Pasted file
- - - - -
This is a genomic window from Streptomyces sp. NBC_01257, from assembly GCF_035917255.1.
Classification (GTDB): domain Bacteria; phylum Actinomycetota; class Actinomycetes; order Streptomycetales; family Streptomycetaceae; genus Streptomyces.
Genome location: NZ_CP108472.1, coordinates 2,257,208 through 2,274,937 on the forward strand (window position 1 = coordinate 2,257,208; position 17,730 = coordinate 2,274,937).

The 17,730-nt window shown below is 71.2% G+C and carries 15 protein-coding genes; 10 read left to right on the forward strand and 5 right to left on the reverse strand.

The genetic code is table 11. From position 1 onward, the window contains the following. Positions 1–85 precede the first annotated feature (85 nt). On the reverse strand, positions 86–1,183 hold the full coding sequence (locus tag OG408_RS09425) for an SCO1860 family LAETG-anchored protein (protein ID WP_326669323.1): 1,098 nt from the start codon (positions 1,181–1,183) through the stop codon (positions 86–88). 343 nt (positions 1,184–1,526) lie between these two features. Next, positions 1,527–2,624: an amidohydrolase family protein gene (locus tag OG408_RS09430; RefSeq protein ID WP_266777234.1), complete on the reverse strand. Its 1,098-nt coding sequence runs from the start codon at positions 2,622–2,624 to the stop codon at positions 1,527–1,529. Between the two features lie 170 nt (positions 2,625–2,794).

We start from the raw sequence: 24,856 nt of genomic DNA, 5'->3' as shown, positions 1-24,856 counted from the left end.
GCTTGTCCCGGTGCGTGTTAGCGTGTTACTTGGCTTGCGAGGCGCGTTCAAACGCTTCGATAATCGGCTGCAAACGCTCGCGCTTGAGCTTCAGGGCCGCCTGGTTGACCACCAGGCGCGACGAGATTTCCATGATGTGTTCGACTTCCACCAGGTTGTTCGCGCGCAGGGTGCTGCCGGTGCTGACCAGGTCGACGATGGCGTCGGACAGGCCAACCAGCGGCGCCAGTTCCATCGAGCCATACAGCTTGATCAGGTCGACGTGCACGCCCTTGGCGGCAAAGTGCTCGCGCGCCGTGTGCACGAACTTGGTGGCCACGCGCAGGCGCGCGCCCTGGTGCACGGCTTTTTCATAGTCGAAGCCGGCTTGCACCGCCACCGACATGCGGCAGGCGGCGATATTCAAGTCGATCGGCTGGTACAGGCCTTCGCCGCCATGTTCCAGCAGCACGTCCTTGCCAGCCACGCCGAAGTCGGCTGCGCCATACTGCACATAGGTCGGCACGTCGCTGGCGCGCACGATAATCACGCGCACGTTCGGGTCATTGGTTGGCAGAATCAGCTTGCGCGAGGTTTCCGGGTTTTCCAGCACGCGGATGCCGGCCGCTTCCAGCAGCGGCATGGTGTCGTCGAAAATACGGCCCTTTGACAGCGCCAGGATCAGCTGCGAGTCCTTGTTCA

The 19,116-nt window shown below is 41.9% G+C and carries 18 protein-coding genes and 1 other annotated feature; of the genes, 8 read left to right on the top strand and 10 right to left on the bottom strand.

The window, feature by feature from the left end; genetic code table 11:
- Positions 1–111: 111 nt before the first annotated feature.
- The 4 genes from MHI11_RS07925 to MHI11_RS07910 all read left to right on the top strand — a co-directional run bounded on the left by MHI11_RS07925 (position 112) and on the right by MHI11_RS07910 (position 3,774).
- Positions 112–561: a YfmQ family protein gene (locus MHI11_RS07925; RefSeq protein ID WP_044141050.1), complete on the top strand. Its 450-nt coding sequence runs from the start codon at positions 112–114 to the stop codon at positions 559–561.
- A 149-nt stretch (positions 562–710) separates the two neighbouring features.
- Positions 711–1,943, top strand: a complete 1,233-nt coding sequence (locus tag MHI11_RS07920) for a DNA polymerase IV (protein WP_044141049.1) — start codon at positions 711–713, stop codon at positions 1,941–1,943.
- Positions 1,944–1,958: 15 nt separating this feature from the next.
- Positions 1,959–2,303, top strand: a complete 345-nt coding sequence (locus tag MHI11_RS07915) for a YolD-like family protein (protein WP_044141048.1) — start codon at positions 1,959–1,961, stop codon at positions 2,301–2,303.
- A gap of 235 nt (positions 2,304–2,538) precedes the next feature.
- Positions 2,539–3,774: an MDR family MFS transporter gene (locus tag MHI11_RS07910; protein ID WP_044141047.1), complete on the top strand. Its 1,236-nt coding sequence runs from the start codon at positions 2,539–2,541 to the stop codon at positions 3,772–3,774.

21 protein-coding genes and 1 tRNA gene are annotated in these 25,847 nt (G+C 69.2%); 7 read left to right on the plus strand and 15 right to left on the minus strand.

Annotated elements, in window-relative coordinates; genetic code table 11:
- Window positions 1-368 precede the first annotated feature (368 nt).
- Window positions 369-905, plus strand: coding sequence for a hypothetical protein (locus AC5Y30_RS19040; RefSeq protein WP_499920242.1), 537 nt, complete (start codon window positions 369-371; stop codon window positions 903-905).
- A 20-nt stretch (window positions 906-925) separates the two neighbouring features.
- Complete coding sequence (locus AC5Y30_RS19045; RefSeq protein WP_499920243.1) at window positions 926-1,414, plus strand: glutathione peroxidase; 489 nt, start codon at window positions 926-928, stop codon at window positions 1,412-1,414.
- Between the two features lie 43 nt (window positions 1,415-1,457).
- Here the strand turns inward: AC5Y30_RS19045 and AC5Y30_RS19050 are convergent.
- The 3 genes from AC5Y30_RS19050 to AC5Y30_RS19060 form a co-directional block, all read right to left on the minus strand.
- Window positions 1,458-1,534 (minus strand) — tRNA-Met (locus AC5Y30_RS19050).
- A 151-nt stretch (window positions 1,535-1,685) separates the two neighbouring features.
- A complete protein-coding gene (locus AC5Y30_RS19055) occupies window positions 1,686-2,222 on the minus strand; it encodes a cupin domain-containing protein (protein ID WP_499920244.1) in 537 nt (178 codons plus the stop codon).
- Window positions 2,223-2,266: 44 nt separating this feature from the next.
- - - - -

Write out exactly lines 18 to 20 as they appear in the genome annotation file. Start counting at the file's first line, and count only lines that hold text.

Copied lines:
- Positions 2,539–3,774: an MDR family MFS transporter gene (locus tag MHI11_RS07910; protein ID WP_044141047.1), complete on the top strand. Its 1,236-nt coding sequence runs from the start codon at positions 2,539–2,541 to the stop codon at positions 3,772–3,774.

21 protein-coding genes and 1 tRNA gene are annotated in these 25,847 nt (G+C 69.2%); 7 read left to right on the plus strand and 15 right to left on the minus strand.

Annotated elements, in window-relative coordinates; genetic code table 11: